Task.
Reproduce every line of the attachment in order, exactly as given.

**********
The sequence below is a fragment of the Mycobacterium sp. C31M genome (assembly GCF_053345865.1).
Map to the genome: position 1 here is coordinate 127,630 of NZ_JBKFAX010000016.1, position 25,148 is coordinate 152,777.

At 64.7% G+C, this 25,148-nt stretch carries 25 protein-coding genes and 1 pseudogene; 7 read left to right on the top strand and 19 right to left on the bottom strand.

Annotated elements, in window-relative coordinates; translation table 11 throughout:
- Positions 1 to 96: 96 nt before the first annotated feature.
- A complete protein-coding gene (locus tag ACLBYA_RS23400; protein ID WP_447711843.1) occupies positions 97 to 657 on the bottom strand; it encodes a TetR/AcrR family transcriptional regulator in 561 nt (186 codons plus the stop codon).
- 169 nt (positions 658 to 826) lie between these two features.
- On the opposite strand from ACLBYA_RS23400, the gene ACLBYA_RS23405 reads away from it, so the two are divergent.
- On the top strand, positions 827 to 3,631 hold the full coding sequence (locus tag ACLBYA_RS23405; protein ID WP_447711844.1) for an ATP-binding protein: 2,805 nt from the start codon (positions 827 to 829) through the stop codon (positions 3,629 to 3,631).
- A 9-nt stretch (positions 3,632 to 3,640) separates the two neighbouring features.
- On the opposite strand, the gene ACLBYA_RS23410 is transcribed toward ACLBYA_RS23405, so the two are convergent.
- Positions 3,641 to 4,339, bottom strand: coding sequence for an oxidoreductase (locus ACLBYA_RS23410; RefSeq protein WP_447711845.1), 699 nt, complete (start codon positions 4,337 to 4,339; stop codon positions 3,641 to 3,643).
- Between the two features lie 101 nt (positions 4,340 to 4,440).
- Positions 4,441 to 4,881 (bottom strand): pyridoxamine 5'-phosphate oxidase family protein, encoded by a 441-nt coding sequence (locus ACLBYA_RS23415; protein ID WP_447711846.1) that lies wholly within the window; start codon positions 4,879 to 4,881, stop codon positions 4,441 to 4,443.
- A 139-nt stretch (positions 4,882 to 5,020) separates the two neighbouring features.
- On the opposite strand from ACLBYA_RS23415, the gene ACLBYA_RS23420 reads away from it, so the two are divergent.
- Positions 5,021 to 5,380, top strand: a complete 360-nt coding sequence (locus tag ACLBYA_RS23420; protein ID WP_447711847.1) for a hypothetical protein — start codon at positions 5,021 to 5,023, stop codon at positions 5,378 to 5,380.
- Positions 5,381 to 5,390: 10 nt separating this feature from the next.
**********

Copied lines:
The sequence below is a fragment of the Mycobacterium sp. C31M genome (assembly GCF_053345865.1).
Map to the genome: position 1 here is coordinate 127,630 of NZ_JBKFAX010000016.1, position 25,148 is coordinate 152,777.

At 64.7% G+C, this 25,148-nt stretch carries 25 protein-coding genes and 1 pseudogene; 7 read left to right on the top strand and 19 right to left on the bottom strand.

Annotated elements, in window-relative coordinates; translation table 11 throughout:
- Positions 1 to 96: 96 nt before the first annotated feature.
- A complete protein-coding gene (locus tag ACLBYA_RS23400; protein ID WP_447711843.1) occupies positions 97 to 657 on the bottom strand; it encodes a TetR/AcrR family transcriptional regulator in 561 nt (186 codons plus the stop codon).
- 169 nt (positions 658 to 826) lie between these two features.
- On the opposite strand from ACLBYA_RS23400, the gene ACLBYA_RS23405 reads away from it, so the two are divergent.
- On the top strand, positions 827 to 3,631 hold the full coding sequence (locus tag ACLBYA_RS23405; protein ID WP_447711844.1) for an ATP-binding protein: 2,805 nt from the start codon (positions 827 to 829) through the stop codon (positions 3,629 to 3,631).
- A 9-nt stretch (positions 3,632 to 3,640) separates the two neighbouring features.
- On the opposite strand, the gene ACLBYA_RS23410 is transcribed toward ACLBYA_RS23405, so the two are convergent.
- Positions 3,641 to 4,339, bottom strand: coding sequence for an oxidoreductase (locus ACLBYA_RS23410; RefSeq protein WP_447711845.1), 699 nt, complete (start codon positions 4,337 to 4,339; stop codon positions 3,641 to 3,643).
- Between the two features lie 101 nt (positions 4,340 to 4,440).
- Positions 4,441 to 4,881 (bottom strand): pyridoxamine 5'-phosphate oxidase family protein, encoded by a 441-nt coding sequence (locus ACLBYA_RS23415; protein ID WP_447711846.1) that lies wholly within the window; start codon positions 4,879 to 4,881, stop codon positions 4,441 to 4,443.
- A 139-nt stretch (positions 4,882 to 5,020) separates the two neighbouring features.
- On the opposite strand from ACLBYA_RS23415, the gene ACLBYA_RS23420 reads away from it, so the two are divergent.
- Positions 5,021 to 5,380, top strand: a complete 360-nt coding sequence (locus tag ACLBYA_RS23420; protein ID WP_447711847.1) for a hypothetical protein — start codon at positions 5,021 to 5,023, stop codon at positions 5,378 to 5,380.
- Positions 5,381 to 5,390: 10 nt separating this feature from the next.